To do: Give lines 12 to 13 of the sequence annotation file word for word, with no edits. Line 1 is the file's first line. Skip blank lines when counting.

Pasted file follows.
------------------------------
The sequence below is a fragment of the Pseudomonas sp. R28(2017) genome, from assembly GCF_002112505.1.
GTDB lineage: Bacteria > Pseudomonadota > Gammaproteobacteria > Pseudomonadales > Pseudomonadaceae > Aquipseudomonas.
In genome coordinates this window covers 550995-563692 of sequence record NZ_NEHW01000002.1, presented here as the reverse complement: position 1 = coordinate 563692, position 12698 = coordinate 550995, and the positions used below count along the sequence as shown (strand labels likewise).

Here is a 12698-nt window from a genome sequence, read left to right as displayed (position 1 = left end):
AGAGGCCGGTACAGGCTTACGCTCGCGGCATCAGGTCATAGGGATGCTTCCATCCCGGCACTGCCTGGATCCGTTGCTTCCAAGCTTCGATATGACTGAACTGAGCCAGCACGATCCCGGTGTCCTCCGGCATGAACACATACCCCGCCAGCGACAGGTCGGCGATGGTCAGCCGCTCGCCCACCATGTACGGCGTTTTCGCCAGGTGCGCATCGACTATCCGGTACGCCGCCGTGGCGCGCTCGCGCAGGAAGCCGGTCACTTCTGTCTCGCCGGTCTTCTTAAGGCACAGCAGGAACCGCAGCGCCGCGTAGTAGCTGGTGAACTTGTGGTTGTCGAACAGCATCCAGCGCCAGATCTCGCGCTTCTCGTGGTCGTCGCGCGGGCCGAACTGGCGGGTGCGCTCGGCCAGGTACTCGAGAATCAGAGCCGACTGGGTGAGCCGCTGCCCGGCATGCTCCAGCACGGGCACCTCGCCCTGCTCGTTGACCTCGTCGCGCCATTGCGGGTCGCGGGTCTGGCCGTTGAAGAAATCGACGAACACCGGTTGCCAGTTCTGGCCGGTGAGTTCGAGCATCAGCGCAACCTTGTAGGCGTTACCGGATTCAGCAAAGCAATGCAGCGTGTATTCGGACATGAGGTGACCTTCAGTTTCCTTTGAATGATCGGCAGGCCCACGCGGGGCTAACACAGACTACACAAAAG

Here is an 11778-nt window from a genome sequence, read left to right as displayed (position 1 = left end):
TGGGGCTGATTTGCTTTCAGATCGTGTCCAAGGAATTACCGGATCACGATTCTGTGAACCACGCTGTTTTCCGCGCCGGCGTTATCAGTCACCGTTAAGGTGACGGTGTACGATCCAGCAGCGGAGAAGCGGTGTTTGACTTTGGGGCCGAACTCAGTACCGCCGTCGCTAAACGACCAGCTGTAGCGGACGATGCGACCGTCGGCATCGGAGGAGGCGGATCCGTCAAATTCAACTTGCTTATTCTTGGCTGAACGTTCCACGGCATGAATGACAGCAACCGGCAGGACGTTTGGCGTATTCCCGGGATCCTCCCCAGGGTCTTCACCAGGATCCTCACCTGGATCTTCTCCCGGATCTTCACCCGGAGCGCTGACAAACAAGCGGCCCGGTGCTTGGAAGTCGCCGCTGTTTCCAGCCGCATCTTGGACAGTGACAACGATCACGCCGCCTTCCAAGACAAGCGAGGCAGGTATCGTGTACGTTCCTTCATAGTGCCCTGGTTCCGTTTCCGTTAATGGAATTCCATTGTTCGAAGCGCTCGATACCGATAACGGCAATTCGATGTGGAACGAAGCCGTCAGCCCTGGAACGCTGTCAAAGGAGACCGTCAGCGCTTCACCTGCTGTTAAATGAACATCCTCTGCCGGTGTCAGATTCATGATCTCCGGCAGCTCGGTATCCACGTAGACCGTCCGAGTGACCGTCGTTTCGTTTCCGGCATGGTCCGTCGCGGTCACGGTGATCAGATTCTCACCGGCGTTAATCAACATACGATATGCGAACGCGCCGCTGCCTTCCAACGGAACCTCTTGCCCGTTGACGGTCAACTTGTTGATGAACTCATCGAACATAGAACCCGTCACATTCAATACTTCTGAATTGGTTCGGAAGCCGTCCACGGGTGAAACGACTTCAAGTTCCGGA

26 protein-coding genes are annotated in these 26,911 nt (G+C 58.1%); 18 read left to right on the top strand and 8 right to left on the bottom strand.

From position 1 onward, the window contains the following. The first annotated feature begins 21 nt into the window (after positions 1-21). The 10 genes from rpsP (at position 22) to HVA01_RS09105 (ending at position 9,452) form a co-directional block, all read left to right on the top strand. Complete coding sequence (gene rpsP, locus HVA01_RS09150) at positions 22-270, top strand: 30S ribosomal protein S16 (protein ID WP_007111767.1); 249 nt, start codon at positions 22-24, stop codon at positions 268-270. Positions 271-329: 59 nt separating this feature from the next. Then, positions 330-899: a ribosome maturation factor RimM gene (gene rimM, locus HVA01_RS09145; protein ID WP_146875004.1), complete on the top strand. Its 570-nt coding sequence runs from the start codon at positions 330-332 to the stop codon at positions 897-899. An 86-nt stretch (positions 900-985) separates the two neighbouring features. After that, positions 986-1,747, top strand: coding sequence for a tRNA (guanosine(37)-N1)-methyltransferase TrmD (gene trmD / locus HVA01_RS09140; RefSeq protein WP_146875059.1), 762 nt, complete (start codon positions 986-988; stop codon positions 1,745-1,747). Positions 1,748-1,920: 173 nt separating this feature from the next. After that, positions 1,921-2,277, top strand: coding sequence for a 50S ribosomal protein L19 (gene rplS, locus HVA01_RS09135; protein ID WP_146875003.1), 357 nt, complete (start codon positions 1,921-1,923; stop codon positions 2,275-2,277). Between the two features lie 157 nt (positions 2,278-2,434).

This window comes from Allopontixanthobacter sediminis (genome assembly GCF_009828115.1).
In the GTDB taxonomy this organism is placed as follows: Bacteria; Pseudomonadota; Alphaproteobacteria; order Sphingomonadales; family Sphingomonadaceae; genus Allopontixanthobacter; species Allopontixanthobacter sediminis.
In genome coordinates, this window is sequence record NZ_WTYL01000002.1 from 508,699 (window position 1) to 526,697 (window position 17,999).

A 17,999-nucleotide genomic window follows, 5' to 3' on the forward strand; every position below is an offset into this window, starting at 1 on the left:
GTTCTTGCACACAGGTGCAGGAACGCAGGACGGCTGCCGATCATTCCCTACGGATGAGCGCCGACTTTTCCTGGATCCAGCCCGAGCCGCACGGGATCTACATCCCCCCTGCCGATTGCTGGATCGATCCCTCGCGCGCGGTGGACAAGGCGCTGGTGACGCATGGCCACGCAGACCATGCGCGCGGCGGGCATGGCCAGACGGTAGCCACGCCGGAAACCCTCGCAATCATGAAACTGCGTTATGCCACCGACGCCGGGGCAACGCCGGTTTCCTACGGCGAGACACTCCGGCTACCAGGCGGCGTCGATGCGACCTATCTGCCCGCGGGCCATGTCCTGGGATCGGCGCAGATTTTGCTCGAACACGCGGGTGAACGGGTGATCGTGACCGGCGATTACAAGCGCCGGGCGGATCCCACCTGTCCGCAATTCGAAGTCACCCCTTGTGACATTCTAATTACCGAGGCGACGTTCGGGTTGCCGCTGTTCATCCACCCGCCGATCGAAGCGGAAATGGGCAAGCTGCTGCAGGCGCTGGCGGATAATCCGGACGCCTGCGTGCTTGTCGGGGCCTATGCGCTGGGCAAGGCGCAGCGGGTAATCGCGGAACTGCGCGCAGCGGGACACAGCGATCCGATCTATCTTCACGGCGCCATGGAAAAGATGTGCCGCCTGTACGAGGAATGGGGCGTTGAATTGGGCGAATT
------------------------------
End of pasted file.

In genome coordinates, this window is sequence record NZ_WTYL01000002.1 from 508,699 (window position 1) to 526,697 (window position 17,999).

A 17,999-nucleotide genomic window follows, 5' to 3' on the forward strand; every position below is an offset into this window, starting at 1 on the left: